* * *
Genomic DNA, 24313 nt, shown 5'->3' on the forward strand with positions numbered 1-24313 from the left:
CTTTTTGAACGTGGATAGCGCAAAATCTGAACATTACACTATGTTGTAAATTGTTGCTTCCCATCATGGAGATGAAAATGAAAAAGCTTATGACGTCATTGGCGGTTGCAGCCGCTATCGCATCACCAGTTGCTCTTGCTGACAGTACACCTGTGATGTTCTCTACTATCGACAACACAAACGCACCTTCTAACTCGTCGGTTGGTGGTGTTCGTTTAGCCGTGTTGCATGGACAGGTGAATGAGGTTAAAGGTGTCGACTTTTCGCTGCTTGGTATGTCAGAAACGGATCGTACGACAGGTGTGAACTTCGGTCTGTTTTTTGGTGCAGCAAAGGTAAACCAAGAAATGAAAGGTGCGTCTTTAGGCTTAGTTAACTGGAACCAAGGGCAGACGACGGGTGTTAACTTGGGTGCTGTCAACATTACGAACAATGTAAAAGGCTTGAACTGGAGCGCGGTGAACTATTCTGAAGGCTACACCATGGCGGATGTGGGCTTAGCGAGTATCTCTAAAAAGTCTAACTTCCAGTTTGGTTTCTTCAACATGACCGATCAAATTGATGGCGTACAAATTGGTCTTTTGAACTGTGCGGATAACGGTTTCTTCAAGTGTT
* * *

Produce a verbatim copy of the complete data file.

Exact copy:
Genomic DNA, 24313 nt, shown 5'->3' on the forward strand with positions numbered 1-24313 from the left:
CTTTTTGAACGTGGATAGCGCAAAATCTGAACATTACACTATGTTGTAAATTGTTGCTTCCCATCATGGAGATGAAAATGAAAAAGCTTATGACGTCATTGGCGGTTGCAGCCGCTATCGCATCACCAGTTGCTCTTGCTGACAGTACACCTGTGATGTTCTCTACTATCGACAACACAAACGCACCTTCTAACTCGTCGGTTGGTGGTGTTCGTTTAGCCGTGTTGCATGGACAGGTGAATGAGGTTAAAGGTGTCGACTTTTCGCTGCTTGGTATGTCAGAAACGGATCGTACGACAGGTGTGAACTTCGGTCTGTTTTTTGGTGCAGCAAAGGTAAACCAAGAAATGAAAGGTGCGTCTTTAGGCTTAGTTAACTGGAACCAAGGGCAGACGACGGGTGTTAACTTGGGTGCTGTCAACATTACGAACAATGTAAAAGGCTTGAACTGGAGCGCGGTGAACTATTCTGAAGGCTACACCATGGCGGATGTGGGCTTAGCGAGTATCTCTAAAAAGTCTAACTTCCAGTTTGGTTTCTTCAACATGACCGATCAAATTGATGGCGTACAAATTGGTCTTTTGAACTGTGCGGATAACGGTTTCTTCAAGTGTT